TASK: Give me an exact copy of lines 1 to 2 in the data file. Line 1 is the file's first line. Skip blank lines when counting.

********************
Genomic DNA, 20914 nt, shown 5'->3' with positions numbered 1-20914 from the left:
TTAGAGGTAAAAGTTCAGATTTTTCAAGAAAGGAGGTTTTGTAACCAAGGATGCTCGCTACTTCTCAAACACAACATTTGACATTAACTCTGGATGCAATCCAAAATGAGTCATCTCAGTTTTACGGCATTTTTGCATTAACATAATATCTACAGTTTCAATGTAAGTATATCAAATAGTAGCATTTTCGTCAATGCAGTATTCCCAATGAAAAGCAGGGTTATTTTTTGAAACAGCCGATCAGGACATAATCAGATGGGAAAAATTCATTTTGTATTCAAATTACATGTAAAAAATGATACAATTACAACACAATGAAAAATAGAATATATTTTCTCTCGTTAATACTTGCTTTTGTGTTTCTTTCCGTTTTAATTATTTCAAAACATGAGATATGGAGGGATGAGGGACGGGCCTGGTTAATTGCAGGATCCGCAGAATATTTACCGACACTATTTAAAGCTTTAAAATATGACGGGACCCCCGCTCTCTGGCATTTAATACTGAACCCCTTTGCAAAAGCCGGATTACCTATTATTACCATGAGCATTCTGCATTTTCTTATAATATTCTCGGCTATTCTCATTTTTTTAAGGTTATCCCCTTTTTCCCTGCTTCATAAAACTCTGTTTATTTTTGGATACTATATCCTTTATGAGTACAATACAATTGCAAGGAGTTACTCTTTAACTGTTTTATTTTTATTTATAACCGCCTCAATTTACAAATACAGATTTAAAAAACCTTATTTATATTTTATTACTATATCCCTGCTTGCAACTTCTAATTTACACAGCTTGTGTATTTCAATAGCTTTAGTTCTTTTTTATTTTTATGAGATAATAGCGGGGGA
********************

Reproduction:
Genomic DNA, 20914 nt, shown 5'->3' with positions numbered 1-20914 from the left:
TTAGAGGTAAAAGTTCAGATTTTTCAAGAAAGGAGGTTTTGTAACCAAGGATGCTCGCTACTTCTCAAACACAACATTTGACATTAACTCTGGATGCAATCCAAAATGAGTCATCTCAGTTTTACGGCATTTTTGCATTAACATAATATCTACAGTTTCAATGTAAGTATATCAAATAGTAGCATTTTCGTCAATGCAGTATTCCCAATGAAAAGCAGGGTTATTTTTTGAAACAGCCGATCAGGACATAATCAGATGGGAAAAATTCATTTTGTATTCAAATTACATGTAAAAAATGATACAATTACAACACAATGAAAAATAGAATATATTTTCTCTCGTTAATACTTGCTTTTGTGTTTCTTTCCGTTTTAATTATTTCAAAACATGAGATATGGAGGGATGAGGGACGGGCCTGGTTAATTGCAGGATCCGCAGAATATTTACCGACACTATTTAAAGCTTTAAAATATGACGGGACCCCCGCTCTCTGGCATTTAATACTGAACCCCTTTGCAAAAGCCGGATTACCTATTATTACCATGAGCATTCTGCATTTTCTTATAATATTCTCGGCTATTCTCATTTTTTTAAGGTTATCCCCTTTTTCCCTGCTTCATAAAACTCTGTTTATTTTTGGATACTATATCCTTTATGAGTACAATACAATTGCAAGGAGTTACTCTTTAACTGTTTTATTTTTATTTATAACCGCCTCAATTTACAAATACAGATTTAAAAAACCTTATTTATATTTTATTACTATATCCCTGCTTGCAACTTCTAATTTACACAGCTTGTGTATTTCAATAGCTTTAGTTCTTTTTTATTTTTATGAGATAATAGCGGGGGA